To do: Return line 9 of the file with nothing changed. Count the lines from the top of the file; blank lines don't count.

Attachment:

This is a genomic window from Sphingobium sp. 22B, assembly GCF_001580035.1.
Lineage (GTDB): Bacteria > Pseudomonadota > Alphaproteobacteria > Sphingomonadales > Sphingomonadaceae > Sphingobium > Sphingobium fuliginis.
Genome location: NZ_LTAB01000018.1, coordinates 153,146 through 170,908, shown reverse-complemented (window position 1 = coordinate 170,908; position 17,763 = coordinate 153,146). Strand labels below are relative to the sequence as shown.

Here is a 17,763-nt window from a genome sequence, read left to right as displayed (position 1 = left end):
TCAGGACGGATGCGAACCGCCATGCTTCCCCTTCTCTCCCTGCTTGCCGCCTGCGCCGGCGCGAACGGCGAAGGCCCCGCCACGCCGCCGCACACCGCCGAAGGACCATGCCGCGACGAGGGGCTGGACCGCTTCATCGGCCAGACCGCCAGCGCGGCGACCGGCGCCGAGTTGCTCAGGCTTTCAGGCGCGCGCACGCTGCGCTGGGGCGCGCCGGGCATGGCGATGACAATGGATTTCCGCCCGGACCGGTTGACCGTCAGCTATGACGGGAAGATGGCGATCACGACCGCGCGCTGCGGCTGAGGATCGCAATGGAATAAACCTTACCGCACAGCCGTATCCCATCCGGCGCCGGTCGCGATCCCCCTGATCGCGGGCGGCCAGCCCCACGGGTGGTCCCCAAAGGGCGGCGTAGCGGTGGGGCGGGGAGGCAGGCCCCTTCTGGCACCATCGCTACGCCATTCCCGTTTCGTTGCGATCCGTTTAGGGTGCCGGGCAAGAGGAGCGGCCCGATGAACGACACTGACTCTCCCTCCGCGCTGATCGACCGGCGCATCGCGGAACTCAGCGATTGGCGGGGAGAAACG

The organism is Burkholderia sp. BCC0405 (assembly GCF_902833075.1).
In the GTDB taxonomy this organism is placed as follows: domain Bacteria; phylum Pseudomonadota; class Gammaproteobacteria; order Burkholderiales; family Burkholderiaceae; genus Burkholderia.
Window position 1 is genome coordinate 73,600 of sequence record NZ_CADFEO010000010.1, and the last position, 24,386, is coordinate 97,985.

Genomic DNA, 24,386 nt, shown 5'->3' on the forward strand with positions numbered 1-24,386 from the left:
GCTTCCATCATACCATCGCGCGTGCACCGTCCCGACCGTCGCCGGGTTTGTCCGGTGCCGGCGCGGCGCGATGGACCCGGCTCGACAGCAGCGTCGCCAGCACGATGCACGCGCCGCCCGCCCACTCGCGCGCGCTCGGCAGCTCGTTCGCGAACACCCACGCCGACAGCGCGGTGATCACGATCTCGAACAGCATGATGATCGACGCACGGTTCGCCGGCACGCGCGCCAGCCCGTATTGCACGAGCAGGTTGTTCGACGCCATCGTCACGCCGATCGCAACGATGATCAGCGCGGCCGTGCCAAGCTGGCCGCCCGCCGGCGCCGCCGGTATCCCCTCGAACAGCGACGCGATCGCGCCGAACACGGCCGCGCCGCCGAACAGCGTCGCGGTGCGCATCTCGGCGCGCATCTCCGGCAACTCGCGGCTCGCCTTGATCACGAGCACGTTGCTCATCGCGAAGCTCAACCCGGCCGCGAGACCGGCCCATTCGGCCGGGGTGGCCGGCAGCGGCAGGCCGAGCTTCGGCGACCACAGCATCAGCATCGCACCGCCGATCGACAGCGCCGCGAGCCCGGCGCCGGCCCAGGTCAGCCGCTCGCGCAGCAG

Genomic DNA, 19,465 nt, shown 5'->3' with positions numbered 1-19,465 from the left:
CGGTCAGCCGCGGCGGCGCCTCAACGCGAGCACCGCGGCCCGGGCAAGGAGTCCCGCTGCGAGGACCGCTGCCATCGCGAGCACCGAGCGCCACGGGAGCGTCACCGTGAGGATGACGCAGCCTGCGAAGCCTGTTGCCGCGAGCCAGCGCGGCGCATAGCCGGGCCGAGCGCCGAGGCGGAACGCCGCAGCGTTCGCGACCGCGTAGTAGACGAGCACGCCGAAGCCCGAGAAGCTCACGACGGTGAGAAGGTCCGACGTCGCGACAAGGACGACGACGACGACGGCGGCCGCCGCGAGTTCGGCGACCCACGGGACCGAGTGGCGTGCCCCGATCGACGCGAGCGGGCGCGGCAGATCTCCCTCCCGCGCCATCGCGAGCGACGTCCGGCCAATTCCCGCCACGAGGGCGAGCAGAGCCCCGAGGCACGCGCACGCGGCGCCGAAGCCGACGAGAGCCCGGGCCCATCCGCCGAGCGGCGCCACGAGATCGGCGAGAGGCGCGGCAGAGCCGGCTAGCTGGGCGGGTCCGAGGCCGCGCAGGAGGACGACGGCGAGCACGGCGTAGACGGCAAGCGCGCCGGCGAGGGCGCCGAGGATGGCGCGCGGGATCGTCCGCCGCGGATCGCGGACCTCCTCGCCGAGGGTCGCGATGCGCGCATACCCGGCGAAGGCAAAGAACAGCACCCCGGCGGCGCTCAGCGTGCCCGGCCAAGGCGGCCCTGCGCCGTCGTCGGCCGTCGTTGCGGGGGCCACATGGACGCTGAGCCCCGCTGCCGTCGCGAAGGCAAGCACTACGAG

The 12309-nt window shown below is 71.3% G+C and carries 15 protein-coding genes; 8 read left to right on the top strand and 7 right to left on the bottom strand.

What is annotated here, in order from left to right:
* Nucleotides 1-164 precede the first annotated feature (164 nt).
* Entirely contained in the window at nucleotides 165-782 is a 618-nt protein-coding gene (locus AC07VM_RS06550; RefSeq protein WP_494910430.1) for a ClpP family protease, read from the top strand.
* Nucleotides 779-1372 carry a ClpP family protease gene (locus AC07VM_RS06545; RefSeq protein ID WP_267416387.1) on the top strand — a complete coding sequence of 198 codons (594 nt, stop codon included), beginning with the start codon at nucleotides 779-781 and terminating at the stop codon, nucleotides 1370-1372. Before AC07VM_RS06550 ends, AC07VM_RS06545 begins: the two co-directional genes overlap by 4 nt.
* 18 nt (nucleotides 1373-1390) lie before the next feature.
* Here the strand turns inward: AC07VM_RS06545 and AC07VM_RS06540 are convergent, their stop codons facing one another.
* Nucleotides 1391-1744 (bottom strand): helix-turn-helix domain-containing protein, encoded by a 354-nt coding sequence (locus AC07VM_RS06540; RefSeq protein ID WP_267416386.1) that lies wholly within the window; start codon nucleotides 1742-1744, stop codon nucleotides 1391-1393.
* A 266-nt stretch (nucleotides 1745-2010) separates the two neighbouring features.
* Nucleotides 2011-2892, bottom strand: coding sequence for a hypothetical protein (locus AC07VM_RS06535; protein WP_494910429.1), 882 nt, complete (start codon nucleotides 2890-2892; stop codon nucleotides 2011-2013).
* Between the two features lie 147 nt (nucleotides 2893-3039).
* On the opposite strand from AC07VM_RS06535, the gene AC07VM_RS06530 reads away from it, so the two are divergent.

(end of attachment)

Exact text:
Genomic DNA, 24,386 nt, shown 5'->3' on the forward strand with positions numbered 1-24,386 from the left: